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9:23 PM | Annihilator: Hollywood, the galaxy and everything
by @ulaulaman a review of #Annihilator, a #cosmic #comics by Grant Morrison and Frazer Irving Rabbits are animals extremely prolific, almost legendary in their rate of reproduction, so that Leonardo Fibonacci, thanks to these cute rodents, discovered (or re-discovered) the series that bears his name: 1 1 2 3 5 8 13 21 and so on, and where each number is the sum of the previous two.However, it is astonishing to note how pervasive within nature this series of numbers is: we can find it, for […]
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9:04 PM | Weekend Diversion: Superman vs. Baseball
With superhuman speed, strength and precision, how far could the man of steel hit a baseball?Continue reading on Medium »
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8:35 PM | Will the ocean follow the land? Marine ecosystems at a tipping point to follow terrestrial defaunation
I’m late on this, but still an important story to discuss…a review in Science last week highlights the precipice on which we as a society perch regarding the potential massive loss of marine ecosystems.  The article reviews similar signs in … Continue reading →

McCauley, D., Pinsky, M., Palumbi, S., Estes, J., Joyce, F. & Warner, R. (2015). Marine defaunation: Animal loss in the global ocean, Science, 347 (6219) 1255641-1255641. DOI: 10.1126/science.1255641

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7:35 PM | About saturation
Time to kick off a new year of blog posts! For my first post of 2015, I'm continuing a series I've had on hold since nearly the same time last year, about the research I work on for my job. This is based on a paper my group published in Physical Review Letters and an answer I posted at Physics Stack Exchange. In the first post of the series, I wrote about how particle physicists characterize collisions between protons. A quark or gluon from one proton (the "probe"), carrying a fraction of that […]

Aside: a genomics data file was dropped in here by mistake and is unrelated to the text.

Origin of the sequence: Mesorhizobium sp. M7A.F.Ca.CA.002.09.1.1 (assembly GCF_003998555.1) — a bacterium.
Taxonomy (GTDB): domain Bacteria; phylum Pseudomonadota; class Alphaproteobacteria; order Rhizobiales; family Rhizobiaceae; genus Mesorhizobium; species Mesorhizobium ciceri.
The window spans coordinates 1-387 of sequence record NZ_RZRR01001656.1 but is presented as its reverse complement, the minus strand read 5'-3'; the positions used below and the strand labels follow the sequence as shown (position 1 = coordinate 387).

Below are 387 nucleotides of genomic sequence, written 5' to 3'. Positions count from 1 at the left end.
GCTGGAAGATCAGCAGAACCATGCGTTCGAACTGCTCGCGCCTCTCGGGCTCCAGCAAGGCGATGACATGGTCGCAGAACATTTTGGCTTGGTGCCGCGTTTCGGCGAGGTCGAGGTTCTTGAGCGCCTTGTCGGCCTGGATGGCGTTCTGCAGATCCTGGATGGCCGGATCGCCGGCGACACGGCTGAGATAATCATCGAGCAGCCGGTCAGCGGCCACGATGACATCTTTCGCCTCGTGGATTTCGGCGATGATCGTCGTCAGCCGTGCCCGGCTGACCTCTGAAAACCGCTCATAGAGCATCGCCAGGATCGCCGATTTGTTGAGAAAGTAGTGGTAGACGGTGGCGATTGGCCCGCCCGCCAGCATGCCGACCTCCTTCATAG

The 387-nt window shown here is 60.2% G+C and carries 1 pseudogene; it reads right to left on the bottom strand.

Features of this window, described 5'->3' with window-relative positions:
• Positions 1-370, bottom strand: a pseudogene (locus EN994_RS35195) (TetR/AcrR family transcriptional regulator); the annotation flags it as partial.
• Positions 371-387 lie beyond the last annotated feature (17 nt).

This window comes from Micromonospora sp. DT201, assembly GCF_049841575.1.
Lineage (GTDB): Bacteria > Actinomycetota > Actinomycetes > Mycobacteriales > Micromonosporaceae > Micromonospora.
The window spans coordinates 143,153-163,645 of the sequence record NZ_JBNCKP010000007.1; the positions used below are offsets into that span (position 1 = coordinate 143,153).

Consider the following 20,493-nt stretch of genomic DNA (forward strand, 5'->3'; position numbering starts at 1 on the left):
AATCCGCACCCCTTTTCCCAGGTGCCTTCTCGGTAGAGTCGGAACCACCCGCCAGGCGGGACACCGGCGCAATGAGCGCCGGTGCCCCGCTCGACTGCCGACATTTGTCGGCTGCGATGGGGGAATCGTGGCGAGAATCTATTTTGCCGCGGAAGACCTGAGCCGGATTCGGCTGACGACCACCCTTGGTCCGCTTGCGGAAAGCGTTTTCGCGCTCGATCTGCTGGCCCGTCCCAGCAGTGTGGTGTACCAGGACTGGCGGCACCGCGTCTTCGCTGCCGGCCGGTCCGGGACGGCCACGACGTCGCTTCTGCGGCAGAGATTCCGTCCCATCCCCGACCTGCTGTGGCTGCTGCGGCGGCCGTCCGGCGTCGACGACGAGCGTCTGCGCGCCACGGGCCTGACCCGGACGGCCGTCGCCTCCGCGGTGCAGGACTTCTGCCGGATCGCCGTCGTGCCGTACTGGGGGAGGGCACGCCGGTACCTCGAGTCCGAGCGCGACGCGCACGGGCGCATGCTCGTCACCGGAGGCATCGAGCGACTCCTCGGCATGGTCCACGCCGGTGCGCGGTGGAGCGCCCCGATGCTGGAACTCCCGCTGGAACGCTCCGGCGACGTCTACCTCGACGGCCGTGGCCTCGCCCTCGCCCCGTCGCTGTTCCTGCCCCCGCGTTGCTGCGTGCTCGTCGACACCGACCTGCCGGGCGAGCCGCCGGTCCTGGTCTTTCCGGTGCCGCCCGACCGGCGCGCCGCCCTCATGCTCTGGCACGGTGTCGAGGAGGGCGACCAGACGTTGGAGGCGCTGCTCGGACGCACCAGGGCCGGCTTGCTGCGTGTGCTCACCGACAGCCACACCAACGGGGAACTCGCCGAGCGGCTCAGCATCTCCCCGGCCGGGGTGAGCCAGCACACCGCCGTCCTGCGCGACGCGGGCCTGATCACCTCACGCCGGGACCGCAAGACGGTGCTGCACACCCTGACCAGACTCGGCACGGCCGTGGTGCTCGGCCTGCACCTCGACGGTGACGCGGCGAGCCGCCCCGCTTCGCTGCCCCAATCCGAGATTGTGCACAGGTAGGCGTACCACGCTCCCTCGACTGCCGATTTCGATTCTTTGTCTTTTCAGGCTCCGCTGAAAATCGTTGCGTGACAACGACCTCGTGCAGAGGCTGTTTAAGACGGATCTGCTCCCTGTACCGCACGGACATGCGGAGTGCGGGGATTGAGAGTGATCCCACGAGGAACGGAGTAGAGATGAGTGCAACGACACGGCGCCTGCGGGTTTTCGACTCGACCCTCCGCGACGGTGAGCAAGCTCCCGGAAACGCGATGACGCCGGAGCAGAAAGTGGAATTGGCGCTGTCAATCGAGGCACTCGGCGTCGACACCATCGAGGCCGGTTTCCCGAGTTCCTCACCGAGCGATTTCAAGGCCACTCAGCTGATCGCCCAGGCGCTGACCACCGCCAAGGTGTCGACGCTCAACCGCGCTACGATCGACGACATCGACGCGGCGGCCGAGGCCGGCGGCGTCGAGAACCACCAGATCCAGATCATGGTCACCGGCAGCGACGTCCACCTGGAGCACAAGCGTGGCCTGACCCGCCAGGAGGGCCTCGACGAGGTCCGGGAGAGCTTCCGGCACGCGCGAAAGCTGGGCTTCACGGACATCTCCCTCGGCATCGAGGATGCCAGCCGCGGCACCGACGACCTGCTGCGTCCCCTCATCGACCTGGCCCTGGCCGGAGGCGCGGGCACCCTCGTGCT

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3:12 PM | Ain’t No Party Like a SteelyKid Party
I’ve mentioned in a few places that SteelyKid frequently comes home from school/ camp/ day care singing garbled versions of current pop hits. So for the first time since about 1990, I added a Top 40 station to my car radio presets, so I would know what she was actually trying to sing. This leads…
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3:00 PM | MI weekly selection #113
Scorpion fly first to feed on human corpses. Researchers working with human cadavers were surprised to see scorpion flies arrive first to feed on […] Read more The post MI weekly selection #113 appeared first on Mapping Ignorance. Related posts:MI’s 2014: the ten most read articles MI’s 2014: Editors’ Picks Melodies of proteins
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12:58 PM | Deflategate: The Final Chapter
The low-level cold I’ve been nursing for a month now finally exploded into the full unpleasantness of my usual winter illness Saturday, or else I would’ve been more active following up on my Deflategate article and my ideal gas law post. As it was, for most of the day, I could barely keep on top…